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The Peregrine Fund Notes From The Field
Lions, lions, and more lions
Corinne Kendall — in East Africa Project    Share

lion yawnIt has been a week of lions. Everywhere we turned we saw one or the other. Unlike last week’s scrawny injured lioness, the big cats we have seen the last few days have been healthy and well-fed. A 12-member pride with two adult males, a juvenile male, and a female that resembles “Scar” from The Lion King (thanks to a warthog tusk that nearly removed her eye) sat happily with a buffalo kill. Then we saw a lioness with three large cubs – two girls and a boy. We stopped to watch them as they slept along the road. The male cub decided to cross right behind the car and I had a moment of panic as I absorbed the fact that I was only a few feet from such an impressively large animal with the windows open. He stopped just to the right of the car and lied down in the road. With the roof popped open, I stood staring into his deep yellow eyes while snapping a few shots. He yawned – big and I got a nice look at his teeth. When he finally went to join the girls on the other side of the road, his affectionate head rub was welcomed with a snarl from one of the other cubs as he collapsed onto his side for a further nap.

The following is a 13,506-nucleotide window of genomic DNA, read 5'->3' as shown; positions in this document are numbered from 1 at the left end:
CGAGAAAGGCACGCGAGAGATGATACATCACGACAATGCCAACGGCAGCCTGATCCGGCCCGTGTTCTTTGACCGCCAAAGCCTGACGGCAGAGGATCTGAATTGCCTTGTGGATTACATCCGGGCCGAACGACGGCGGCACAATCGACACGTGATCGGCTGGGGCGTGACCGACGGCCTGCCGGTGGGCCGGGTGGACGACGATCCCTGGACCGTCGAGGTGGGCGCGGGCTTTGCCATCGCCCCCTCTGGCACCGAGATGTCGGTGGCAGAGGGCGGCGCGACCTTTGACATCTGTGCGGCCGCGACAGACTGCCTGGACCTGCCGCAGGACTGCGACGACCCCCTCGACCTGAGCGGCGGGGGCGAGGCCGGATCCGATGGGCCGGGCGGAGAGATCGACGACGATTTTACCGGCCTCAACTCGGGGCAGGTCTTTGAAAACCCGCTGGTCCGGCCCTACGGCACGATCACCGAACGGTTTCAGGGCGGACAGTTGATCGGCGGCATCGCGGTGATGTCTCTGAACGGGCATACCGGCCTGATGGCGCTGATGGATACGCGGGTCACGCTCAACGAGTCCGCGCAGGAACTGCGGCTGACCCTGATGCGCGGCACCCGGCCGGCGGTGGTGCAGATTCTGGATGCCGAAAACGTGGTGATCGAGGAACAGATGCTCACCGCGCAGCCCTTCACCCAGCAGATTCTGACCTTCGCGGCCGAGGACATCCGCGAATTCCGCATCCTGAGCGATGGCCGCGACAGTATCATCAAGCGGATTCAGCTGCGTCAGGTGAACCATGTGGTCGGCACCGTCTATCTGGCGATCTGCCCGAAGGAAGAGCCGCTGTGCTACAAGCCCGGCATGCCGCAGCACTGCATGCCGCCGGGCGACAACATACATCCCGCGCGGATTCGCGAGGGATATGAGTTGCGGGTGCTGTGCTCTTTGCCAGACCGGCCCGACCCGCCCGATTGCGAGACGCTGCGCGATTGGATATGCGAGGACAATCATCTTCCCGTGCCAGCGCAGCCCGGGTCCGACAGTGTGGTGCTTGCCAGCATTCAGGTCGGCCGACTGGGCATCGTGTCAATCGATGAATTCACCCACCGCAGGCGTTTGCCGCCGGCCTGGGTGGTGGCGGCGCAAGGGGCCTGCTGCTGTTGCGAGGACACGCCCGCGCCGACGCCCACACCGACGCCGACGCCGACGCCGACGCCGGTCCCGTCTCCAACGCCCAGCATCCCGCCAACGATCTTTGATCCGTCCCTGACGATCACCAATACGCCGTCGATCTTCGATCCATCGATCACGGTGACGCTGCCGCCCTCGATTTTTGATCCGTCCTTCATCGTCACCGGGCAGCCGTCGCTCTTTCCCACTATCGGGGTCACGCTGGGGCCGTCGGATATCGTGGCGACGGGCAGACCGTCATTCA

egyptian vultureBut the most exciting sighting of the week was not the lions. It was in fact a rare and endangered bird that I had yet to see in the Mara and which is believed to be effectively extinct in this area. An Egyptian vulture! A beautiful adult sat with some hooded vultures not too far from the buffalo kill. Made famous for their egg-cracking talents (these birds actually use rocks to break open ostrich eggs), this adult sat calmly, totally unaware of the star-struck field biologist that was ogling him. I just couldn’t believe that after five months of fieldwork here, this is the first Egyptian vulture I have seen. I would have loved to have known where this individual had flown in from, but I suppose I will just have to be content with the sighting itself.

Find more articles about Egyptian Vulture, Hooded Vulture, Africa

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